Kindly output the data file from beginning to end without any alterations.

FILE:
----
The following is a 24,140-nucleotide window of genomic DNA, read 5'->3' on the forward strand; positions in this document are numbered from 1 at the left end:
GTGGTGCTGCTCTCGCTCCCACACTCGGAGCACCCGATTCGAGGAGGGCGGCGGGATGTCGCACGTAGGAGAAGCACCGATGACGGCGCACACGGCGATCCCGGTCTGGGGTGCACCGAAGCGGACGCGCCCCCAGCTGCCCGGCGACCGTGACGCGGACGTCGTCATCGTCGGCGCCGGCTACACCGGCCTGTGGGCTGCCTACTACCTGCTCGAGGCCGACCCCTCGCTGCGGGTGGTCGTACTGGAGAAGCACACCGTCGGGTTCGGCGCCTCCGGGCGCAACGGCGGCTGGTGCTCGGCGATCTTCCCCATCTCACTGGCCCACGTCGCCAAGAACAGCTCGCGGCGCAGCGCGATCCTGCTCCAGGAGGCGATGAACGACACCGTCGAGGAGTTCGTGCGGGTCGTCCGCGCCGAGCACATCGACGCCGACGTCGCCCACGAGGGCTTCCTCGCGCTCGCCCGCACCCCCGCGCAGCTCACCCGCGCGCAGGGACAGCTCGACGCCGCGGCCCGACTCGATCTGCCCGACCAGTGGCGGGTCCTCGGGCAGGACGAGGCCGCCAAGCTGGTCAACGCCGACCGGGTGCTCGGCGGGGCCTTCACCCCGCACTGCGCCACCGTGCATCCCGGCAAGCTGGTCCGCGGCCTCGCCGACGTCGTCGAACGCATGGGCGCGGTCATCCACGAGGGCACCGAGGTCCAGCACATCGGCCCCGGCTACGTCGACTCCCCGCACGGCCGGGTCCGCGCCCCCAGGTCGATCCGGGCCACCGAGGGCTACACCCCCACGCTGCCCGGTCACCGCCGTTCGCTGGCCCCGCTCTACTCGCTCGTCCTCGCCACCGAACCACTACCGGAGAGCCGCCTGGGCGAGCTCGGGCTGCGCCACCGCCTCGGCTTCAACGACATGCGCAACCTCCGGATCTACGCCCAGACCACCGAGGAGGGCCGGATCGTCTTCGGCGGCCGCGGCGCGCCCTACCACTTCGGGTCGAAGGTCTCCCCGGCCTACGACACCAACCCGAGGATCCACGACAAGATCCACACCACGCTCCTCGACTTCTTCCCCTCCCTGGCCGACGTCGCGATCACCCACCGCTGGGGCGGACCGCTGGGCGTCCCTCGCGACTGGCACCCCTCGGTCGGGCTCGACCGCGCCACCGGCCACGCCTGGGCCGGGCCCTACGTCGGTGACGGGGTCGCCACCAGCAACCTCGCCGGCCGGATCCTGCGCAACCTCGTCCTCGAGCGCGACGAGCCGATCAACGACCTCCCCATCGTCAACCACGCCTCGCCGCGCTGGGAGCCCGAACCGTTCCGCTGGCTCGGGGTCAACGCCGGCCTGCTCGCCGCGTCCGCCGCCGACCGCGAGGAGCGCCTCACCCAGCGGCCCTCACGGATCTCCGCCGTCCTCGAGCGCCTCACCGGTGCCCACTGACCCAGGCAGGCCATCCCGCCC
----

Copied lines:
The following is a 24,140-nucleotide window of genomic DNA, read 5'->3' on the forward strand; positions in this document are numbered from 1 at the left end:
GTGGTGCTGCTCTCGCTCCCACACTCGGAGCACCCGATTCGAGGAGGGCGGCGGGATGTCGCACGTAGGAGAAGCACCGATGACGGCGCACACGGCGATCCCGGTCTGGGGTGCACCGAAGCGGACGCGCCCCCAGCTGCCCGGCGACCGTGACGCGGACGTCGTCATCGTCGGCGCCGGCTACACCGGCCTGTGGGCTGCCTACTACCTGCTCGAGGCCGACCCCTCGCTGCGGGTGGTCGTACTGGAGAAGCACACCGTCGGGTTCGGCGCCTCCGGGCGCAACGGCGGCTGGTGCTCGGCGATCTTCCCCATCTCACTGGCCCACGTCGCCAAGAACAGCTCGCGGCGCAGCGCGATCCTGCTCCAGGAGGCGATGAACGACACCGTCGAGGAGTTCGTGCGGGTCGTCCGCGCCGAGCACATCGACGCCGACGTCGCCCACGAGGGCTTCCTCGCGCTCGCCCGCACCCCCGCGCAGCTCACCCGCGCGCAGGGACAGCTCGACGCCGCGGCCCGACTCGATCTGCCCGACCAGTGGCGGGTCCTCGGGCAGGACGAGGCCGCCAAGCTGGTCAACGCCGACCGGGTGCTCGGCGGGGCCTTCACCCCGCACTGCGCCACCGTGCATCCCGGCAAGCTGGTCCGCGGCCTCGCCGACGTCGTCGAACGCATGGGCGCGGTCATCCACGAGGGCACCGAGGTCCAGCACATCGGCCCCGGCTACGTCGACTCCCCGCACGGCCGGGTCCGCGCCCCCAGGTCGATCCGGGCCACCGAGGGCTACACCCCCACGCTGCCCGGTCACCGCCGTTCGCTGGCCCCGCTCTACTCGCTCGTCCTCGCCACCGAACCACTACCGGAGAGCCGCCTGGGCGAGCTCGGGCTGCGCCACCGCCTCGGCTTCAACGACATGCGCAACCTCCGGATCTACGCCCAGACCACCGAGGAGGGCCGGATCGTCTTCGGCGGCCGCGGCGCGCCCTACCACTTCGGGTCGAAGGTCTCCCCGGCCTACGACACCAACCCGAGGATCCACGACAAGATCCACACCACGCTCCTCGACTTCTTCCCCTCCCTGGCCGACGTCGCGATCACCCACCGCTGGGGCGGACCGCTGGGCGTCCCTCGCGACTGGCACCCCTCGGTCGGGCTCGACCGCGCCACCGGCCACGCCTGGGCCGGGCCCTACGTCGGTGACGGGGTCGCCACCAGCAACCTCGCCGGCCGGATCCTGCGCAACCTCGTCCTCGAGCGCGACGAGCCGATCAACGACCTCCCCATCGTCAACCACGCCTCGCCGCGCTGGGAGCCCGAACCGTTCCGCTGGCTCGGGGTCAACGCCGGCCTGCTCGCCGCGTCCGCCGCCGACCGCGAGGAGCGCCTCACCCAGCGGCCCTCACGGATCTCCGCCGTCCTCGAGCGCCTCACCGGTGCCCACTGACCCAGGCAGGCCATCCCGCCC